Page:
This sign greeted me as I walked along the perimeter wall around the Grand Palace complex in Bangkok yesterday. But I’m getting ahead of myself…
Monday night, I set out for Southeast Asia. First stop, Bangkok, arriving Wednesday morning since I got to cross the international date line!
I was flying Etihad Airlines, the official airline of the UAE, and had no idea what to expect since online reviews were so split. I found the flight from Washington, DC to Abu Dhabi to have exceptional service. (The flight attendants actually kept the coach bathroom clean and with the end of the roll of toilet paper folded into a little triangle, if you can believe it!) Best yet was the fact that the back of the plane was empty – a woman I started chatting with while boarding gave me the heads-up that I should try to move to the back, and I am very grateful for the advice. I ended up sitting by myself in a middle three-seater row, which meant that I could lie down and actually…sleep! It’s amazing what sleeping on a plane will do for preventing jet lag. The flight from Abu Dhabi to Bangkok was more crowded, so not as comfortable. Oh well, I got to catch up on the latest Star Trek movie, which I had been wanting to see for a while, so all was not lost!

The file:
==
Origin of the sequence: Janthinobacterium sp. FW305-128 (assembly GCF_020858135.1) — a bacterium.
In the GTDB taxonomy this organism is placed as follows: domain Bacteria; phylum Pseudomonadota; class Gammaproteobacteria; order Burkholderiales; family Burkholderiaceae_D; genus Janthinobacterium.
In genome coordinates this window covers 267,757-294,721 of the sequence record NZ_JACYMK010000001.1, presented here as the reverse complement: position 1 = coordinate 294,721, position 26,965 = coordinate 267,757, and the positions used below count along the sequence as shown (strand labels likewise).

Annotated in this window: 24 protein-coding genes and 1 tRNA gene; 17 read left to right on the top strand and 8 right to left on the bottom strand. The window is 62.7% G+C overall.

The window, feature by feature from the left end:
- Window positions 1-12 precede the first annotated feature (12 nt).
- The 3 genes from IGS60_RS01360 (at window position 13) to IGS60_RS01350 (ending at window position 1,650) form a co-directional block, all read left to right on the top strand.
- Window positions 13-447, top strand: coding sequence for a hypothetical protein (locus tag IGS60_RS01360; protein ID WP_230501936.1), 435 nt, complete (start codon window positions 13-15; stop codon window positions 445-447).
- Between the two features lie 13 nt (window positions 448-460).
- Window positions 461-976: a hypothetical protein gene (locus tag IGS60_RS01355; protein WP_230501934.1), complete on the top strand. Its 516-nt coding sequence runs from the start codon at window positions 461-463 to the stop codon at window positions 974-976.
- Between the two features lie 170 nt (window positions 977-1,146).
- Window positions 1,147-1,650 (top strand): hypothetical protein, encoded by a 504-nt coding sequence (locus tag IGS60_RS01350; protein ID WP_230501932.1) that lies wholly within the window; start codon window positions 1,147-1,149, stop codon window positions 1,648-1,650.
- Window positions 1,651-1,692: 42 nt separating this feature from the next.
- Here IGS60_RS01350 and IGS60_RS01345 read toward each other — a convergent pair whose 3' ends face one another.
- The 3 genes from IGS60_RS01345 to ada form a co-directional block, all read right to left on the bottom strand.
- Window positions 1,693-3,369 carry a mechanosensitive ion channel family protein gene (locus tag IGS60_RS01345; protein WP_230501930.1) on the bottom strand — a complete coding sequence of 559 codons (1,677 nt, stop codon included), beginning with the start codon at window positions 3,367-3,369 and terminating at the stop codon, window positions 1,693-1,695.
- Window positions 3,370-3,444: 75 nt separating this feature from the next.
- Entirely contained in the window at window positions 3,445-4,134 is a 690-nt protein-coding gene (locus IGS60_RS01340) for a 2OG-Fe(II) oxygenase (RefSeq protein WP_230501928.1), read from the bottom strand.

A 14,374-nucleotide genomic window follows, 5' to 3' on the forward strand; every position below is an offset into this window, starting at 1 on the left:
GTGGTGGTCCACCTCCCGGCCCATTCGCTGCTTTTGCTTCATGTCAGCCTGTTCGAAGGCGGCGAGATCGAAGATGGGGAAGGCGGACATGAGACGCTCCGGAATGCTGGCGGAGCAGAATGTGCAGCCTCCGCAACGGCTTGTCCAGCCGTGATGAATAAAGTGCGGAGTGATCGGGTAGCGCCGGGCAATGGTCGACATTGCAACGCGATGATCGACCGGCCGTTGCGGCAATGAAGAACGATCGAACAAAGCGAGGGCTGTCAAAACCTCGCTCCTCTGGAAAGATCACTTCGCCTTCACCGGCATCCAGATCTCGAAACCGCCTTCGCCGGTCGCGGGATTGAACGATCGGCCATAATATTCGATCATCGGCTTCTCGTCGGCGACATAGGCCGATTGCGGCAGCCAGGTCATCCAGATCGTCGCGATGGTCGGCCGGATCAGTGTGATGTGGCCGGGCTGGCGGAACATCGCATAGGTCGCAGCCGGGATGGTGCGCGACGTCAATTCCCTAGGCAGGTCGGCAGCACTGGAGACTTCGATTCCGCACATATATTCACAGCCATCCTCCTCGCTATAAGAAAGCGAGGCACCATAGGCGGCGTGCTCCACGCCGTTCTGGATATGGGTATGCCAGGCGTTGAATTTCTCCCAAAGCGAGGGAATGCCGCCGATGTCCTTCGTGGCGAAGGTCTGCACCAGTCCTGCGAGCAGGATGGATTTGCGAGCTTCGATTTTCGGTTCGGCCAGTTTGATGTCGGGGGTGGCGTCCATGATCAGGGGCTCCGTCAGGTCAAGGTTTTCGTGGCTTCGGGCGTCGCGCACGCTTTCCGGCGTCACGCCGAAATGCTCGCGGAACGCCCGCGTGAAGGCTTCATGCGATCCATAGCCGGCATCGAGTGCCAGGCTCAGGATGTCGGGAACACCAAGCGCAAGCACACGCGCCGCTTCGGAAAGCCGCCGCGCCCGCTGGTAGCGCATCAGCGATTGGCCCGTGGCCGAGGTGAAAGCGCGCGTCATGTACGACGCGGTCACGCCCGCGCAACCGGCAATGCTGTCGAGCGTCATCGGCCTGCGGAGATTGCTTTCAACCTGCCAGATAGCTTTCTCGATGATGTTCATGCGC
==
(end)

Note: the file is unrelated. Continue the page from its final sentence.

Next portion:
Bangkok’s airport is fairly confusing, with multiple immigration entry points. Inexplicably we got herded to number 4, although our baggage was coming in on a carousel closer to a different immigration line. I went through pretty quickly, picked up my bags, and headed out to the taxi line. The same lady who had given me such good advice on moving to the back of the plane recommended that I take a taxi instead of the Airport Express train, since a cab wouldn’t cost much more and with the train I’d need to change multiple times and go up and down stairs. Well, people can’t always be right! I rather regret not taking the train in, despite the stairs, since I have a backpack to make stairs easy. (I’ve noticed in the couple of days I’ve been here in Bangkok that it doesn’t seem very accessible – the BTS Skytrain is very convenient, but I haven’t seen any elevators.) The nice lady was wrong about a taxi being cheap, perhaps because she inexplicably didn’t account for the traffic jams that Bangkok is notorious for. My cab from the airport cost almost $40, pretty steep in a country where so much is so very cheap.